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Canada intensifies airport surveillance with digital identity and facial recognition systems
By Ramon Tomey // May 31, 2022

Canada has intensified airport surveillance through digital identity and facial recognition systems under the leadership of Prime Minister Justin Trudeau.


Public Safety Canada (PSC) touched on these systems through a May 14 statement in the Canada Gazette, noting that these digital travel credentials formed part of the Regulations Amending the Secure Air Travel Regulations (SATR). It mentioned "digitized identification documents, digital identity documents and biometric travel documents" as examples of these credentials.

The statement defined "digitized" documents as "digital copies of physical identification documents that are scanned or updated." "Digital" travel documents pertain to soft copies of such that are issued by a government authority. Meanwhile, "biometric" documents refer to "electronic identification that uses biometric identifiers" such as facial recognition.

According to PSC, four unidentified air carriers "confirmed their intent to implement innovative identity management solutions in the short to medium term." It added that the department "will continue to engage [other] air carriers and keep [itself] informed on how this area evolves."

It appears that Ottawa's pivot toward digital traveler surveillance aligned with a pilot project under the World Economic Forum (WEF). The WEF's Known Traveler Digital Initiative (KTDI) listed the governments of Canada and the Netherlands as partners, alongside air carriers and airports in both countries. (Related: Airline industry pushing for medical testing, thermal screening, digital IDs and vaccination passports.)

The Canadian flag carrier Air Canada, alongside its Dutch counterpart KLM Royal Dutch Airlines, are listed as partners. Airports part of the KTDI include the Schiphol Airport in the Dutch capital Amsterdam, the Montreal-Trudeau International Airport in Quebec and the Toronto Pearson Airport in Ontario.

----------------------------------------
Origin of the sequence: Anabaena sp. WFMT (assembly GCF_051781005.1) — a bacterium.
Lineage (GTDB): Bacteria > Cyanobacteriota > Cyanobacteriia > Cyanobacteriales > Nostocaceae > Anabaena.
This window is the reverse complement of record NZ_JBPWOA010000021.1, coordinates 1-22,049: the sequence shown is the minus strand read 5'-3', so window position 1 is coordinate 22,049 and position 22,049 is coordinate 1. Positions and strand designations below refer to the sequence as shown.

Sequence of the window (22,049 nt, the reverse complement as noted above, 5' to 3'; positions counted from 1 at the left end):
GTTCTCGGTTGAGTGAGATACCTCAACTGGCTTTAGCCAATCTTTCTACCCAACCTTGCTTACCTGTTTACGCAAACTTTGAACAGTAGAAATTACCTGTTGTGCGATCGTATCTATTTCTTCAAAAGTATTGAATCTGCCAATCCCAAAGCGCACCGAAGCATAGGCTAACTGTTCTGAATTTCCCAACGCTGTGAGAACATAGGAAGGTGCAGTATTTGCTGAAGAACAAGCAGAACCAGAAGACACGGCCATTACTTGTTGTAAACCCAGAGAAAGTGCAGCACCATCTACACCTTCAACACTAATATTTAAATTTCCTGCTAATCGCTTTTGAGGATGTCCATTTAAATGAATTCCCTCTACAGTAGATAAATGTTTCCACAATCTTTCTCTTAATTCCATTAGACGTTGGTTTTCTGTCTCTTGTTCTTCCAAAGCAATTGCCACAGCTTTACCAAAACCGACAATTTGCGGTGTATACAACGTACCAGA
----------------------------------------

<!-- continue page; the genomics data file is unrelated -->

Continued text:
The initiative's website said KTDI "enables consortium partners to access verifiable claims of a traveler's identity data so they can access their credibility, optimize passenger processing and reduce risk." Meanwhile, individual flyers can "manage their own profile and collect digital 'attestations' of their personal data, deciding what data to share and when."

"The more attestations a traveler accumulates and shares – the better consortium partners, governments and other parties can provide a smooth and safe travel experience."

Digital system follows tyrannical vaccine mandates on air travelers

The move to subject flyers to digital surveillance in airports followed Ottawa mandating that travelers get injected with the Wuhan coronavirus (COVID-19) vaccine in order to board aircraft – another Orwellian edict.

Back in October 2021, Canada ordered that any individual traveling by air, train or ship domestically must be vaccinated against COVID-19. The order took effect in January 2022, with few provisions for exceptions.

The COVID-19 vaccine mandate ordered by Trudeau effectively banned unvaccinated people from traveling, in turn infringing on their freedom of movement. At least two lawsuits had been filed to challenge the vaccine mandate for travelers in court.

The Justice Center for Constitutional Freedoms (JCCF) filed one lawsuit in February 2022 on behalf of Maxime Bernier, leader of the People's Party of Canada. Bernier, who is unvaccinated, had been unable to travel by air to promote his party due to the vaccine mandate. Land travel is only feasible within a limited distance from his residence in Quebec.

"The COVID-19 zealots are attempting to gag dissenting voices like mine by any means possible. I have to go and meet people all across Canada to keep my party growing and get the word out. The courts must put an end to this segregation," said Bernier.

A month later, the JCCF said it has filed 11 affidavits in the Canadian Federal Court to strike down the COVID-19 vaccine mandate. Notably, former Newfoundland Premier Alfred Brian Peckford served as the main applicant in the case. He is the only surviving drafter and signatory to the Canadian Constitution of 1982 and the Canadian Charter of Human Rights and Freedoms.

"The vaccinated are allowed to travel by airplane and to see their families, and the unvaccinated are not. This is not the Canada I know and love, and this type of segregation causes me utmost sadness," Peckford noted in his sworn affidavit."

Watch InfoWars host David Knight as he talks about digital surveillance technologies at the John F. Kennedy Airport in New York.

This video is from The David Knight Show channel on Brighteon.com.

More related stories:

Canadian government sued over discriminatory air travel vaccine mandate.

Canada's Justice Center: Trudeau's travel ban on unvaccinated citizens is egregious.

Canada to force covid "vaccines" on all air, train and marine travelers with overnight accommodations.

Sources include:

LifeSiteNews.com 1



LifeSiteNews.com 2

LifeSiteNews.com 3


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